“If you thought the 2008 global financial crisis was a story about excessive debt, today you might be feeling a little nervous. There’s even more debt sloshing around the global economy than there was 10 years ago. True, some countries have managed to repay some of what they had borrowed — the Republic of Ireland, Spain and Portugal, thanks to years of austerity, and the US, thanks to the effect of the subprime lending crisis on household borrowing.
“Overall, however, debt has gone up, due both to huge additional corporate borrowing, particularly in emerging economies, and to post-crash fiscal stimulus in the developed world.
“There’s nothing particularly wrong with borrowing so long as the money raised is put to good use. Recent evidence, however, is not encouraging. Productivity growth has been disappointingly weak in both developed and emerging economies, suggesting increases in debt have done little to transform people’s living standards. If anything, the debt “addiction” that contributed to the global financial crisis has become even worse…
“And other odd things have been happening in the financial world. Until recently, the US stock market had been racing ahead, increasingly divorced from an economy that, on many measures, was just limping along, and investors have been happy to lend at remarkably low interest rates to countries with chequered financial histories. Lessons from the eurozone crisis have not been learnt.
“…I suspect policymakers are very nervous. Having used up much of their policy ammunition 10 years ago, there’s little left to fight another financial war. And yet the faultlines are there for all to see.”
“Wage growth in 2017 slowed to its lowest rate since 2008, the year of the financial crisis, despite solid economic growth and falling unemployment in major economies, the International Labour Organization said Monday.”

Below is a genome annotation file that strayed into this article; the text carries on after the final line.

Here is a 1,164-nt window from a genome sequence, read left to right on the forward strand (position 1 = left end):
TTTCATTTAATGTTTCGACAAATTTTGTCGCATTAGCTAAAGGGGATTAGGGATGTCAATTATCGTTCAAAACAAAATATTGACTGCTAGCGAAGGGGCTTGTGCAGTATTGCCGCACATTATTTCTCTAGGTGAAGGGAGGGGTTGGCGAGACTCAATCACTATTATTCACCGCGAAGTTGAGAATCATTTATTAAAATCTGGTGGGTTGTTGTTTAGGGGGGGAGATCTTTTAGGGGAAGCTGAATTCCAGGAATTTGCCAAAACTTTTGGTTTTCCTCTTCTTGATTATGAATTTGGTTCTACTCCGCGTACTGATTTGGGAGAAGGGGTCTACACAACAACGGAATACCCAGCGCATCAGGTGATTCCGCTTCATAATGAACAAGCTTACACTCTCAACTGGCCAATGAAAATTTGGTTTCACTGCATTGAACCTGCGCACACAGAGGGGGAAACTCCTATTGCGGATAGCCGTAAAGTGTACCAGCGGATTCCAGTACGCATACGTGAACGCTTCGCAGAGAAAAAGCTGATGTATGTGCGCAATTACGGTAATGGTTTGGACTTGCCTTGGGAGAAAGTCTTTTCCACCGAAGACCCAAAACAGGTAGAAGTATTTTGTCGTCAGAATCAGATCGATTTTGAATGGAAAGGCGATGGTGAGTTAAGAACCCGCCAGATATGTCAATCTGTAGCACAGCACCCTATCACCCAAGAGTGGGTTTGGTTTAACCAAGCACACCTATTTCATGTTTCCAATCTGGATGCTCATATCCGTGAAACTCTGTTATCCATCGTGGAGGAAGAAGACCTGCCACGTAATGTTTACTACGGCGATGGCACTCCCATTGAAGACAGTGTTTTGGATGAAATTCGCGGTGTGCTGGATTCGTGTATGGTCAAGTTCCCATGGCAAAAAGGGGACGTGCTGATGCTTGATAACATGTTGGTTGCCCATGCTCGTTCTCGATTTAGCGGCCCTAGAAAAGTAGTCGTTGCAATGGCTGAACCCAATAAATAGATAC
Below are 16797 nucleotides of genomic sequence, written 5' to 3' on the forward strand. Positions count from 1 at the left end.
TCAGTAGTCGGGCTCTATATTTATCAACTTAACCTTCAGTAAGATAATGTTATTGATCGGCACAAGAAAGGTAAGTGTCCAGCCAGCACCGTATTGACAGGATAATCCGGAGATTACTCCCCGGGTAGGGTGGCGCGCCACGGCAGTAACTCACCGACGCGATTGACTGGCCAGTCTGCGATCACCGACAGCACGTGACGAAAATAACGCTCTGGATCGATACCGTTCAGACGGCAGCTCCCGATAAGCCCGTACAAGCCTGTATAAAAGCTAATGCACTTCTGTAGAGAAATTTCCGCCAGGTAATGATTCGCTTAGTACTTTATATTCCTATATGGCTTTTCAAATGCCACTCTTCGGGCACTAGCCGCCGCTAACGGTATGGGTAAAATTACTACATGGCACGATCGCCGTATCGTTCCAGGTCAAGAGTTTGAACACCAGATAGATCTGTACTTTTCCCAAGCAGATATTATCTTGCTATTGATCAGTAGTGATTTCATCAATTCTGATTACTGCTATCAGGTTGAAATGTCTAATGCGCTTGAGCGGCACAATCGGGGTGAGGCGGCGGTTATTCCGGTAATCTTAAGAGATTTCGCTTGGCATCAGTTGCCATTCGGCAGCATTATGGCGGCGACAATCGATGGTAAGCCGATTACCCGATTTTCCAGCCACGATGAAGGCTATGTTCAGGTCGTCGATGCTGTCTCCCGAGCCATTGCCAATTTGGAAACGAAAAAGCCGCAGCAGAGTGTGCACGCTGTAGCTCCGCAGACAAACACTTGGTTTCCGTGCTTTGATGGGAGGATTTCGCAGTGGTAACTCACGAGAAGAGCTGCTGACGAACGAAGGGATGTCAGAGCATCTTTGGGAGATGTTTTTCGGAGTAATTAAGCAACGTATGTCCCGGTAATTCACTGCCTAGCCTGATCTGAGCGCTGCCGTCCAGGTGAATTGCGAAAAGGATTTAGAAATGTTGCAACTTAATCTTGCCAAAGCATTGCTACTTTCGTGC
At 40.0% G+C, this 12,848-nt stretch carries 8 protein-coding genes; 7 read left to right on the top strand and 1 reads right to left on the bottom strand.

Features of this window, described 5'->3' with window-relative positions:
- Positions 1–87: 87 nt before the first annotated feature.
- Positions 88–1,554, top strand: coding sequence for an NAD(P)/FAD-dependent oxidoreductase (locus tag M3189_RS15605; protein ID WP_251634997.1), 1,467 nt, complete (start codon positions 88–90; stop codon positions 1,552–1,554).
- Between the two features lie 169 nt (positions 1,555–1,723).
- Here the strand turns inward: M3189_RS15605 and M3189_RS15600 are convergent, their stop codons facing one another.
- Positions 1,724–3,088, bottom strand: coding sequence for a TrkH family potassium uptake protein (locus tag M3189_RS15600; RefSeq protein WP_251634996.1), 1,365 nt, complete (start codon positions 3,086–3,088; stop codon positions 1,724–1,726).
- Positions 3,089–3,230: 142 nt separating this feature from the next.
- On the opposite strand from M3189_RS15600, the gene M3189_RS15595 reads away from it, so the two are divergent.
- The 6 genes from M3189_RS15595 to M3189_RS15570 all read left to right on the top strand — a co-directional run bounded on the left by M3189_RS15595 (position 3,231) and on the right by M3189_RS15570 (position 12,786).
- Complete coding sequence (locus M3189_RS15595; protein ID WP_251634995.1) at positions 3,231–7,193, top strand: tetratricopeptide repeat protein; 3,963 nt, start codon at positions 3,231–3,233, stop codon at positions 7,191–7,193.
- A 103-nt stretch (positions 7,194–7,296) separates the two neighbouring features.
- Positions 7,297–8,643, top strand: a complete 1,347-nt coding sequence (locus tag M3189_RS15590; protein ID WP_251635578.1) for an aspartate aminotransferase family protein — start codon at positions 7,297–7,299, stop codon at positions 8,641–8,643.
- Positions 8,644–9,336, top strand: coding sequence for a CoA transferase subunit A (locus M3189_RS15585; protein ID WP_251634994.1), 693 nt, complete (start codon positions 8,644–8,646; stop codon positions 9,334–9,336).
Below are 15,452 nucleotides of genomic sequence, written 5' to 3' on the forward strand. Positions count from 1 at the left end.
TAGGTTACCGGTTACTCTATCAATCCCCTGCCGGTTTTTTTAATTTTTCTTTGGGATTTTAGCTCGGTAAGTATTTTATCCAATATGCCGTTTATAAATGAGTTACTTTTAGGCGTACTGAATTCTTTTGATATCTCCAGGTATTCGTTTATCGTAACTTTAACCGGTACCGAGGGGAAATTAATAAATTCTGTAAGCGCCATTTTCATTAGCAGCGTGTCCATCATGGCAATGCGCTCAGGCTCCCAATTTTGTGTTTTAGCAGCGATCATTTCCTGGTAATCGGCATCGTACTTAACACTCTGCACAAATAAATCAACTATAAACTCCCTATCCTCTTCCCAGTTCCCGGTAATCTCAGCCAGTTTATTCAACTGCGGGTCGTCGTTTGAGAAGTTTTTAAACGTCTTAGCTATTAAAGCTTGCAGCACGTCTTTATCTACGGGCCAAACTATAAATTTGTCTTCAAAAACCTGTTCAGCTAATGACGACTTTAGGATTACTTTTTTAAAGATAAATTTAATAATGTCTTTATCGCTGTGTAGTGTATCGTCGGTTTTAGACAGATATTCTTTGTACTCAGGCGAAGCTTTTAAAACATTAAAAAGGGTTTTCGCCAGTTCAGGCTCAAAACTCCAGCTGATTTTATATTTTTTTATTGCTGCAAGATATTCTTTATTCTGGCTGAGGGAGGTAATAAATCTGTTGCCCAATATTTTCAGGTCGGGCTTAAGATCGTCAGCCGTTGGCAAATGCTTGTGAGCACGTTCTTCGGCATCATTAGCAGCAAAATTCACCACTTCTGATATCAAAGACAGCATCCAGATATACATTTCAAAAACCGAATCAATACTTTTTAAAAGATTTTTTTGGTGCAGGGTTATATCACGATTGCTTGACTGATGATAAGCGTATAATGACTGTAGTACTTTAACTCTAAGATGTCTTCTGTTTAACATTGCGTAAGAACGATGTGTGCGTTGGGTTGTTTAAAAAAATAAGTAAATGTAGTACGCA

[UK worst of G20 nations]
“More than a quarter of Britain’s pubs have closed their doors since the turn of the millennium, according to “shocking” official figures that have prompted fresh calls for the government to step in…
“Small independent pubs have borne the brunt of the decline, disappearing in droves as large commercial chain venues have grown in number.”
“…how on earth does Theresa May expect to secure the consent of MPs to her agreement? Through the extraordinary spectacle of a Conservative prime minister precipitating an economic crisis to force through what she wants. George Osborne’s former chief economic adviser, Rupert Harrison, describes the approach as the “Tarp model…
“Tarp (Troubled Asset Relief Progamme) was the term used to refer to the US plan to bail out the banks in 2008 in the midst of the global financial crash. Initially, Congress rejected the plan, causing the markets to tank and financial chaos to ensue. So President Bush brought it back to Congress and it passed on the second attempt three days later.”